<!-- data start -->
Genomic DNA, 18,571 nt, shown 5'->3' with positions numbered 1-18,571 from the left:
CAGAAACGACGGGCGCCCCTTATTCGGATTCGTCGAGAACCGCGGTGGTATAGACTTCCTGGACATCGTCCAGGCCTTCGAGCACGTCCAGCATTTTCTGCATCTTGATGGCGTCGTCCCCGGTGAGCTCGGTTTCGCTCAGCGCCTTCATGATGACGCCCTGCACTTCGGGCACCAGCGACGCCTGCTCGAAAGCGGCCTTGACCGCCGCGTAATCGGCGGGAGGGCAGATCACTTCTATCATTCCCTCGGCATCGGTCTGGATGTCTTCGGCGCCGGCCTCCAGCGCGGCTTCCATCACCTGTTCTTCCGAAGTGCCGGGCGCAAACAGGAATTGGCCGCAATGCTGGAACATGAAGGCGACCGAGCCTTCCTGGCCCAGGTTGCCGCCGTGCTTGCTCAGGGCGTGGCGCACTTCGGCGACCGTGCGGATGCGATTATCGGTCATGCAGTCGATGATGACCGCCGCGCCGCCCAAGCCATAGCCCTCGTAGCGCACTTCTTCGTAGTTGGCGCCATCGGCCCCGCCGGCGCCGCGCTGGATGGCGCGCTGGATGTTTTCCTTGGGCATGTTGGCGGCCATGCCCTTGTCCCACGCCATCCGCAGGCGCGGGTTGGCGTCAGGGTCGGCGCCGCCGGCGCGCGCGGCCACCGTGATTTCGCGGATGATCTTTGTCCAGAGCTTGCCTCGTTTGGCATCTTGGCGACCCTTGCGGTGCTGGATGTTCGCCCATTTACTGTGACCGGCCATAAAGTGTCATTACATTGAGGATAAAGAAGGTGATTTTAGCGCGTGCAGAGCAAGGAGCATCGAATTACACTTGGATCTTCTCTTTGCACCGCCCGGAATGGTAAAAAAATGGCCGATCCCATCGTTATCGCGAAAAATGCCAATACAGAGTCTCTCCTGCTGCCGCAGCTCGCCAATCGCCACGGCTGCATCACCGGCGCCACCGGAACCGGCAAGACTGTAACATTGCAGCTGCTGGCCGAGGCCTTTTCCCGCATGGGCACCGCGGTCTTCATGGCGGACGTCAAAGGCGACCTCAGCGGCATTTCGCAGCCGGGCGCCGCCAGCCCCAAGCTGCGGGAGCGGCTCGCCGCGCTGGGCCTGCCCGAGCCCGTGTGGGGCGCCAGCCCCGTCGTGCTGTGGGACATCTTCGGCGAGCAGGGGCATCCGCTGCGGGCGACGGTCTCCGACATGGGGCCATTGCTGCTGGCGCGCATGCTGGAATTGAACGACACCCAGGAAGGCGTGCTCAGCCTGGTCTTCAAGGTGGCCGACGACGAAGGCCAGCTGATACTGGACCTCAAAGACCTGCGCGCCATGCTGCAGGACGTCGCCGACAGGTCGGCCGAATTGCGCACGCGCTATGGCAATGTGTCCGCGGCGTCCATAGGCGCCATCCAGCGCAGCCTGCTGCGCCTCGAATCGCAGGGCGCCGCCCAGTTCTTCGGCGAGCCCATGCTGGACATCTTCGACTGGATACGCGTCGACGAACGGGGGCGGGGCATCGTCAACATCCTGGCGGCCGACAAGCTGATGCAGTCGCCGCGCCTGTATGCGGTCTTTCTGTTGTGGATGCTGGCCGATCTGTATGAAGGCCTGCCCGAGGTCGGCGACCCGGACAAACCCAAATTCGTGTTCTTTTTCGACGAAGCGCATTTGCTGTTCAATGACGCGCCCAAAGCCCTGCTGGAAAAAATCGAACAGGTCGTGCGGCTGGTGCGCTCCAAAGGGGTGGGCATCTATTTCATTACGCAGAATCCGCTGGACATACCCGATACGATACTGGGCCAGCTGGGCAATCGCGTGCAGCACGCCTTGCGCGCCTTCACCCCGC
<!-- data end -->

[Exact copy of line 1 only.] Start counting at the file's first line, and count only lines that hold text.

Genomic DNA, 18,571 nt, shown 5'->3' with positions numbered 1-18,571 from the left: